Thailand has been facing increasing international scrutiny as a hub of human trafficking and slave labor. Some of the kingdom’s companies are striving to improve working conditions, especially for the millions of migrant laborers from surrounding countries. VOA Correspondent Steve Herman in Bangkok takes a look at one initiative for children at construction sites
Video

Video In Thailand, Some Efforts to Improve Conditions For Migrant Laborers

Thailand has been facing increasing international scrutiny as a hub of human trafficking and slave labor. Some of the kingdom’s companies are striving to improve working conditions, especially for the millions of migrant laborers from surrounding countries. VOA Correspondent Steve Herman in Bangkok takes a look at one initiative for children at construction sites
Video

Video Public Raises its Voice on Power Plant Pollution

In the United States, proposed rules to cut pollution from the nation’s 600 coal-fired power plants are generating a heated debate. The U.S. Environmental Protection Agency, charged with writing and implementing the plan, has already received 300,000 written comments. As VOA’s Rosanne Skirble reports, another 1,600 people are lining up this week at EPA headquarters and at satellite offices around the country to give their testimony in person.
Video

Video Information War Rages Alongside Real One in Ukraine

The downing of the Malaysian airliner two weeks ago, and allegations that Russians are shelling Ukrainian troops across the border, have moved the information war swirling around the Ukrainian conflict to a new level. VOA's Al Pessin reports from Kyiv.
Video

Video When Fighting Eases, Gazans Line Up at Bakeries

When there is a lull in the conflict in Gaza, residents who have been hunkered down in their apartments rush out to stock up on food and other necessities. Probably the most important destination is the local bakery. VOA’s Scott Bobb reports from Gaza City.
Video

Video China Investigates Powerful Former Security Chief

The public in China is welcoming the Communist Party's decision to investigate one of the country's once most powerful politicians, former domestic security chief Zhou Yongkang. Analysts say the move by President Xi Jinping is not only an effort to win more support for the party, but an essential step to furthering much needed economic reforms and removing those who would stand in the way of change. VOA's Bill Ide has more from Beijing.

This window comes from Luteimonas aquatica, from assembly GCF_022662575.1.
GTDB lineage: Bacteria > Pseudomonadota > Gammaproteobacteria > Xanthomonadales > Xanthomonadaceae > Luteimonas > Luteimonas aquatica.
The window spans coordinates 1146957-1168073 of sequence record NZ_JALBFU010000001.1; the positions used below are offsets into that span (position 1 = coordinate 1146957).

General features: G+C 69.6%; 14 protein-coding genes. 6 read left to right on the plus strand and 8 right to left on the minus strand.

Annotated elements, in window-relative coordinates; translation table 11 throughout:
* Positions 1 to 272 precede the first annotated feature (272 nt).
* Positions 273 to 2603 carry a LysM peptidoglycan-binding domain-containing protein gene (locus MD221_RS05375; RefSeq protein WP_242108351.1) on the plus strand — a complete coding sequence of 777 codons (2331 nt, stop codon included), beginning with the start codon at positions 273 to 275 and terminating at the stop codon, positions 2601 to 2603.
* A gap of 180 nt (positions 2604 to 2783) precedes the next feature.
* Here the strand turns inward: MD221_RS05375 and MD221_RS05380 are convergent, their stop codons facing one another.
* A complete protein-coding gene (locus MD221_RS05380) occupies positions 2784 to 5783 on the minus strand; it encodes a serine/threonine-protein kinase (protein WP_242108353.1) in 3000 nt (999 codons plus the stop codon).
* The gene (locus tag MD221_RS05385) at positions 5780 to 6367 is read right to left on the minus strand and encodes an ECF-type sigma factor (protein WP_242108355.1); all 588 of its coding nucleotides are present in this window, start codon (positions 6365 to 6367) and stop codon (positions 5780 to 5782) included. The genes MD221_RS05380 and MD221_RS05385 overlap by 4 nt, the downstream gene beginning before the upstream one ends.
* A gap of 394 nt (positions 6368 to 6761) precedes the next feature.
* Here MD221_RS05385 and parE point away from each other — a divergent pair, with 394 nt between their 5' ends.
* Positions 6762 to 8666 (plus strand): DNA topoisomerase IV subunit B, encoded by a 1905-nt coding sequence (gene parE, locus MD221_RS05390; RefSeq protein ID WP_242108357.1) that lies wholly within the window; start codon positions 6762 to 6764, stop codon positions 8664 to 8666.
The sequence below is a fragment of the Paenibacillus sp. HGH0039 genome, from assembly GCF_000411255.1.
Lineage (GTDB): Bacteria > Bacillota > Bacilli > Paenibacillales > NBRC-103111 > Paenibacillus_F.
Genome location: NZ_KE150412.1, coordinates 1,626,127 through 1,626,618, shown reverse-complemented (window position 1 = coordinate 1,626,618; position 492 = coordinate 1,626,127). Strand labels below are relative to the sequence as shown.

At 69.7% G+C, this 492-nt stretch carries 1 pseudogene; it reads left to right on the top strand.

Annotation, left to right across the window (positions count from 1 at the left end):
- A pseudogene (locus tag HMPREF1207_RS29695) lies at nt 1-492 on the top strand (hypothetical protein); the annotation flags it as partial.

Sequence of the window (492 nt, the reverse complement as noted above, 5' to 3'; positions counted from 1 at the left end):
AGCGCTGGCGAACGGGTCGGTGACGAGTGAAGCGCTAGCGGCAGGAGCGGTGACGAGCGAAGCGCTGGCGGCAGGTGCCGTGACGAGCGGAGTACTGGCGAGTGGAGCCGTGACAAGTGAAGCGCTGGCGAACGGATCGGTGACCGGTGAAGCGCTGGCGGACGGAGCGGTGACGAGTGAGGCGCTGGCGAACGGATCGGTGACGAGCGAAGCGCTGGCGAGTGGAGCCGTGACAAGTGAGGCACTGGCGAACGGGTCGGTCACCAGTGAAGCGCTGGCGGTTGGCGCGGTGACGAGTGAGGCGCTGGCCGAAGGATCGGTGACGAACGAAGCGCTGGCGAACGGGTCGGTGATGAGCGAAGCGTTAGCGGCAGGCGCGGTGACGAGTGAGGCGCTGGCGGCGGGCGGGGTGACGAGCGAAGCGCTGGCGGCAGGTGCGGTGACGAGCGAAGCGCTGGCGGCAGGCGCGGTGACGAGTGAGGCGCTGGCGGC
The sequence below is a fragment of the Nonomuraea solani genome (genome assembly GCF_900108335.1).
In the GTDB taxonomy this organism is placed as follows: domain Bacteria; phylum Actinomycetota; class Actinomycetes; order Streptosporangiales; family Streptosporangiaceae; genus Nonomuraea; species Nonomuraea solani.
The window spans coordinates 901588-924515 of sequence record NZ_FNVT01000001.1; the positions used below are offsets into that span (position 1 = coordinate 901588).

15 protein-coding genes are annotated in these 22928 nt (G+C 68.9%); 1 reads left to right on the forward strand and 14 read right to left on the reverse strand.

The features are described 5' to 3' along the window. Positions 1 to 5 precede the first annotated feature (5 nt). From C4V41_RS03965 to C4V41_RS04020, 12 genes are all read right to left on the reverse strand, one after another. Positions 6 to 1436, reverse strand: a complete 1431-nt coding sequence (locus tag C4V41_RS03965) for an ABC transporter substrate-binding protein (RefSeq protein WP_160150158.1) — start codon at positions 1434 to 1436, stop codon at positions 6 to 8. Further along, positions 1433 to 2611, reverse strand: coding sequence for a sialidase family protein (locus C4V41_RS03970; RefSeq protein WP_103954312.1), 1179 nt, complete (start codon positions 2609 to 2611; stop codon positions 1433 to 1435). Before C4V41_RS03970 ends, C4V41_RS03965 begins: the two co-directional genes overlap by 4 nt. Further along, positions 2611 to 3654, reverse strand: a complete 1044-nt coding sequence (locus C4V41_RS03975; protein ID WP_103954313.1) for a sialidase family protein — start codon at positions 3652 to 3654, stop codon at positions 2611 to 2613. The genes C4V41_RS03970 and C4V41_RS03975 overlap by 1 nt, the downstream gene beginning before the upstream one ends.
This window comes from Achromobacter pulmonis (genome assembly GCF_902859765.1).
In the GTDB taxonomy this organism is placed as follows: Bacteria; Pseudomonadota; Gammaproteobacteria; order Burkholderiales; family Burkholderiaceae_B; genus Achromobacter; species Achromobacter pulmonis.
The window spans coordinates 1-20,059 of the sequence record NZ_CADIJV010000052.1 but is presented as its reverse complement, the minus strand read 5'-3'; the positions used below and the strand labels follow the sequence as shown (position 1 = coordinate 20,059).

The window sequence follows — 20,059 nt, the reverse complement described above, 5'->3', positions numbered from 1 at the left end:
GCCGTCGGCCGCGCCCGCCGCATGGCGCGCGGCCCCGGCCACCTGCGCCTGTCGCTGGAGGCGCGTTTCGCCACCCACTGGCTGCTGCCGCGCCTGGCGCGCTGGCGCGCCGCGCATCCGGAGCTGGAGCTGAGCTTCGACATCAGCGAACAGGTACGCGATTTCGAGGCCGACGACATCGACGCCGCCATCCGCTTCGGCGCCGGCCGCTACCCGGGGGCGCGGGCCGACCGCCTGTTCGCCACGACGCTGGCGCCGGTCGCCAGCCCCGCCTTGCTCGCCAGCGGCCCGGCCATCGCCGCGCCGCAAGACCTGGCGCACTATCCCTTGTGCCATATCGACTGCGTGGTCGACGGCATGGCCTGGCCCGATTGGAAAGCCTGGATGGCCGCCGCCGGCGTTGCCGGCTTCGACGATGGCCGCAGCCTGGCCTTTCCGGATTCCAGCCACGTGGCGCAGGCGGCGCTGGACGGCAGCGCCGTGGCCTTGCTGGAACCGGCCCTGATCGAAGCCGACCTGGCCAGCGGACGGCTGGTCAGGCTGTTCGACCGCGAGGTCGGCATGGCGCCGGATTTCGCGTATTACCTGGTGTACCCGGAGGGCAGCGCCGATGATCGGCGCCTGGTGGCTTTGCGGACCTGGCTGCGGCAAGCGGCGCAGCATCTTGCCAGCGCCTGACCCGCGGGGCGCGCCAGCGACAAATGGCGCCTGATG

Video

Video US-Funded Program Offers Honduran Children Alternative to Illegal Immigration

President Obama and Central American leaders recently agreed to come up with a plan to address poverty and crime in the region that is fueling the surge of young migrants trying to illegally enter the United States. VOA’s Brian Padden looks at one such program in Honduras - funded in part by the United States - which gives street kids not only food and safety but a chance for a better life without, crossing the border.
Video

Video 'Fab Lab' Igniting Revolution in Kenya

The University of Nairobi’s Science and Technology Park is banking on 3-D prototyping to spark a manufacturing revolution in the country. Lenny Ruvaga has more for from Nairobi's so-called “FabLab” for VOA.
Video

Video Immigrant Influx on Texas Border Heats Up Political Debate

Immigrants from Central America continue to cross the U.S.-Mexico border in south Texas, seeking asylum in the United States, as officials grapple with ways to deal with the problem and provide shelter for thousands of minors among the illegal border crossers. As VOA's Greg Flakus reports from Houston, the issue is complicated by internal U.S. politics and U.S. relations with the troubled nations that immigrants are fleeing.

AppleAndroid